From time to time we will troll the class action blogosphere for news and information about our favorite class action topics. Here are just a few of the recent headlines from around the web.
Complex litigation as a commodity investment?
Hedge funds have traditionally been willing to explore new territory in the non-traditional investment sphere. At least some appear to be finding potentially attractive opportunities in so-called Litigation Funding Companies. LFC’s are often run by former lawyers–some with an investment or hedge fund background. They identify potentially profitable lawsuits and agree to fund the litigation (to a point) in exchange for a percentage of the settlement. Three Geeks and a Law Blog has an interesting multi-part series on this new trend. Read it here.
10 ways to defend class actions using Walmart v. Dukes
Andrew Trask, class action attorney at McGuire Woods and co-author of the Class Action Playbook recently put together a list of takeaways explaining how class action defense attorneys can use Wal-mart v. Dukes. His post links to a power point presentation he recently gave at DePaul University. It’s a quick read and worth checking out.
The BP litigation in the Deepwater Horizon Oil Spill off the Gulf Coast has settled for all claimants except the federal government. The Mass Tort Litigation Blog has been providing regular updates including this post discussing what’s known about the settlement. It appears the settlement will consist of two separate agreements. One will resolve economic claims while the other will resolve medical claims. The Blog cites news reports explaining that “either the settlement will be paid by the $20 billion fund BP created to compensate victims or the fund will close and be replaced by a court overseen claims facility.”
Irregular transaction was not enough to show a Bank had actual knowledge of an alleged Ponzi scheme.
Race to the Bottom contributor Susan Beblavi unpacks the Eleventh Circuit’s semi-recent opinion in Lawrence v. Bank of America, D.C. Docket No. 8:09-cv-02162-VMC-TGW, 2012 LEXIS 777 (11th Cir. Jan. 11, 2012). In that case, putative class action plaintiffs alleged the Bank of America substantially assisted in a Ponzi scheme operated by one of its account holders. The Eleventh Circuit upheld the District court’s dismissal of the case reasoning that even though BOA authorized numerous large transactions by the account holder, the bank wasn’t required to investigate them under Florida law. Moreover, the court found the purported red flags were too weak to infer that it was plausible that the bank had actual knowledge of the alleged scheme. Read more at the link below.
Parens Patriae actions, class actions?
The 9th Circuit holds that parens patriae actions under Nevada law are not class actions removable to federal court under CAFA, adding to a circuit split on the issue. For a succinct explanation, see Katherine Heckert’s post at the Carlton Fields Class Action Blog:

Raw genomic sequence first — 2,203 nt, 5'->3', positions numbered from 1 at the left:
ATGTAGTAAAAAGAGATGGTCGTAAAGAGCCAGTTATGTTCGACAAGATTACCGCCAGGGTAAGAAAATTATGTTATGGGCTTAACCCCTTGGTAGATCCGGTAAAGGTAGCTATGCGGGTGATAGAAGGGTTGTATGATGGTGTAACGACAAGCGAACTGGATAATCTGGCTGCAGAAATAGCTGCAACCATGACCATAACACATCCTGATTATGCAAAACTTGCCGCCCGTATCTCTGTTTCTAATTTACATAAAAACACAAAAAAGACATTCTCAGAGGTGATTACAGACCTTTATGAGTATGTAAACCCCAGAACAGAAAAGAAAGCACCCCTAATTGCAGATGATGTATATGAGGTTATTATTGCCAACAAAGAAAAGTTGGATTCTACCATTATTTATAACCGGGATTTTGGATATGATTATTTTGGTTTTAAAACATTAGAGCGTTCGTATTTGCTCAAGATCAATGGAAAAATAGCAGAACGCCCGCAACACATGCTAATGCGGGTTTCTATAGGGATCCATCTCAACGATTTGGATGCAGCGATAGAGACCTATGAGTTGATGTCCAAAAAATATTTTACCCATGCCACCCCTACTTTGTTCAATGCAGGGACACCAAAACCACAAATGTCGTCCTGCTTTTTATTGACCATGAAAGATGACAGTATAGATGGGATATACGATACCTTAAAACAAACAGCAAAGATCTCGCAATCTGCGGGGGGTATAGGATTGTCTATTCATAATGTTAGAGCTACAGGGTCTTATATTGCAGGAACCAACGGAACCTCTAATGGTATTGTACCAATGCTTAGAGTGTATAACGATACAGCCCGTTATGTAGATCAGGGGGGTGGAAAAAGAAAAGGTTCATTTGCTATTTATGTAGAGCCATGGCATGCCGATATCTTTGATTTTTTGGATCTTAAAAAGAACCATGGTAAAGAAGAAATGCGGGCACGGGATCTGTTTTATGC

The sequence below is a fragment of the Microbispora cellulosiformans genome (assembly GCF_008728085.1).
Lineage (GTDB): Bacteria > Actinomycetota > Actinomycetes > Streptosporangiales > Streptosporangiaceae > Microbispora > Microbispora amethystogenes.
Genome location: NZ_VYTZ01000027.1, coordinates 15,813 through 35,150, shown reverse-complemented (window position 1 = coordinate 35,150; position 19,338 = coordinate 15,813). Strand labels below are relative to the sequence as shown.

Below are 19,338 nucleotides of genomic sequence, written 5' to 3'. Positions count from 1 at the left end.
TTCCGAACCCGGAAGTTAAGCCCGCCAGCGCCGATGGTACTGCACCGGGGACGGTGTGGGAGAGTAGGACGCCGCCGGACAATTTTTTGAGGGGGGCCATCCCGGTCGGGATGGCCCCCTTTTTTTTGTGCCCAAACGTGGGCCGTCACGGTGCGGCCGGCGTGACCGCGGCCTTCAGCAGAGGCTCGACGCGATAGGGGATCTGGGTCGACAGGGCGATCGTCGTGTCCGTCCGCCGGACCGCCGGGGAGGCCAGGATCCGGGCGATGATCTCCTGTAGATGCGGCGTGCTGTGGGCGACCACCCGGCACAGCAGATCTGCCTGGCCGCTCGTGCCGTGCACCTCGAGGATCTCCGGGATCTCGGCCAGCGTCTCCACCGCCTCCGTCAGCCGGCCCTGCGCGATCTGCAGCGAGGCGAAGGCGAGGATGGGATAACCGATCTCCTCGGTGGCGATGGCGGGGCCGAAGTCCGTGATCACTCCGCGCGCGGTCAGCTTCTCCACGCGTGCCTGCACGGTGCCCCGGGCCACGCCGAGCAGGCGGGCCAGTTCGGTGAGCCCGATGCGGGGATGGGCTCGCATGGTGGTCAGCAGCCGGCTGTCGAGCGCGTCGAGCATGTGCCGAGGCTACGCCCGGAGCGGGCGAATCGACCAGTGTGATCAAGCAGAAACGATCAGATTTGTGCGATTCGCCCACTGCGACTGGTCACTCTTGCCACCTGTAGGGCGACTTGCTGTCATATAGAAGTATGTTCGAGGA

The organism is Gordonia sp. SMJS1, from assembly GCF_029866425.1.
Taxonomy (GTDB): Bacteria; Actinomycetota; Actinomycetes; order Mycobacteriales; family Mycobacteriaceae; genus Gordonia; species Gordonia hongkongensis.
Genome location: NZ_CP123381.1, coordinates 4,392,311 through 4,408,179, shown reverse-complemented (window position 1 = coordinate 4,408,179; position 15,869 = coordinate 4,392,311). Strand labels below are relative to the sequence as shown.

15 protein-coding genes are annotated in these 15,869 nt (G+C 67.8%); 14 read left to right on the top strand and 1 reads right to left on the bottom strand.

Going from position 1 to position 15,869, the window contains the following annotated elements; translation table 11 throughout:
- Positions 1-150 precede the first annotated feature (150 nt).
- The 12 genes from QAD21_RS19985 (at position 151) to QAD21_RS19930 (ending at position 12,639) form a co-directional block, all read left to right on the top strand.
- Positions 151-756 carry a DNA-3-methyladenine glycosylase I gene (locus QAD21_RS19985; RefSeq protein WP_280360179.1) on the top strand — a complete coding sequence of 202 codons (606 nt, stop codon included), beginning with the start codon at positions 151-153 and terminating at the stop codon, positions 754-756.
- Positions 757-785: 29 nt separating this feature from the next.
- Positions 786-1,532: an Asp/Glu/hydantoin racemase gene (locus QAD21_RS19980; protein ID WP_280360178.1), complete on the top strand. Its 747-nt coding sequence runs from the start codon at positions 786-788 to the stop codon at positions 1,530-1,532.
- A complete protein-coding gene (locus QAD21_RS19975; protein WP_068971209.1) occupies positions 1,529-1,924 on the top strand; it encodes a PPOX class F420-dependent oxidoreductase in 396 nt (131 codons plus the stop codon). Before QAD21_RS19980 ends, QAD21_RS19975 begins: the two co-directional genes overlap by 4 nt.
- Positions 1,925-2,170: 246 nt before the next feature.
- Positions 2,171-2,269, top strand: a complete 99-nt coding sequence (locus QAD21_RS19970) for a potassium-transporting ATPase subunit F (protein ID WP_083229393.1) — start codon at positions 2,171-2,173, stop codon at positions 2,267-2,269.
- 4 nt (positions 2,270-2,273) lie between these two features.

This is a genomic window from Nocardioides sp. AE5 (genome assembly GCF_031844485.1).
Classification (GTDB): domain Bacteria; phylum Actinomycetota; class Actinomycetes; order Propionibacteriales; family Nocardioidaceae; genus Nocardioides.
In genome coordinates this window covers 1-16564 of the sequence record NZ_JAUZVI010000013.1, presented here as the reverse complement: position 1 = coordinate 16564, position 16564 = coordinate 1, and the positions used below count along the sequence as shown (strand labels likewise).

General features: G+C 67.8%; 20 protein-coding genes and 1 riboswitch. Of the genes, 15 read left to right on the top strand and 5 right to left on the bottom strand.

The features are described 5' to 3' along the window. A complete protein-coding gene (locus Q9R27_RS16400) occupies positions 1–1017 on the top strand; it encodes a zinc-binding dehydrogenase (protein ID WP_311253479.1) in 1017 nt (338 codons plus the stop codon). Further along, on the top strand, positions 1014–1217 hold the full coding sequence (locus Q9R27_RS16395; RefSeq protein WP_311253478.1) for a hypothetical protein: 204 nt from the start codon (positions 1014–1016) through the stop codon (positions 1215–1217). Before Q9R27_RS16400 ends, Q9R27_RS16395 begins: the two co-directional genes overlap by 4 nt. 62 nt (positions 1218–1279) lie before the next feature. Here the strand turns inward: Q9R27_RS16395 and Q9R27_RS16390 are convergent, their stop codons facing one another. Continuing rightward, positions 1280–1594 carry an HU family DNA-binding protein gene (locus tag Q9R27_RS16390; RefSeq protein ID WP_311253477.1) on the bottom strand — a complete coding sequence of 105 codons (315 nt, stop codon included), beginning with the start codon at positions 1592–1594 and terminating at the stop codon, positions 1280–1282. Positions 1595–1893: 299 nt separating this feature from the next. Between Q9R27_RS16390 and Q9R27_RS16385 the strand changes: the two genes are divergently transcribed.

Walmart v. Dukes reasoning reverses class certification again
Skaddon’s Russell Jackson posts that the Louisiana Supreme Court has again reversed class certification due to problems of commonality and causation. Previously, the Louisiana high court adopted the U.S. Supreme Court’s common question analysis in Walmart v. Dukes to reverse class certification in Price v. Martin. In a recent per curiam opinion in Alexander v. Norfolk So. Corp., No. 11-C-2793, Slip op. (La. Mar. 9, 2012), the Louisiana Supreme Court cited Price for the proposition that class certification requires a rigorous analysis and significant proof of a common question. The case involved a chemical spill involving train cars. Hundreds complained of a bad smell and irritation to their eyes, throat and nose. This led to a class action that was certified by the trial court and affirmed by an appellate court. It turned out, each putative class member would need individual toxicology testing to determine whether they are among the minority of people who are susceptible to very low levels of the released chemical. The Louisiana Supreme Court ultimately reversed class certification based on the lack of predominance of common issues, and the need for individualized trials. Read more here.
The Perils of Electronically Stored Information
Todd Dawson’s post on Baker Hostetler’s Employment Class Action Blog illustrates just how badly things can go when a key “smoking Howitzer” document slips through defense counsel’s ESI review and ends up in the plaintiffs’ hands. In an FLSA Collective Action, the employer produced two million documents. Prior to the production, the employer’s attorneys used various search terms to identify privileged documents. Inevitably, one got through – a bad one. Even worse, the court concluded that the employer had waived privilege. Thus, not only did the plaintiffs’ counsel get to see the document, they got to use it as well. To see how this disaster could have been avoided, read more here.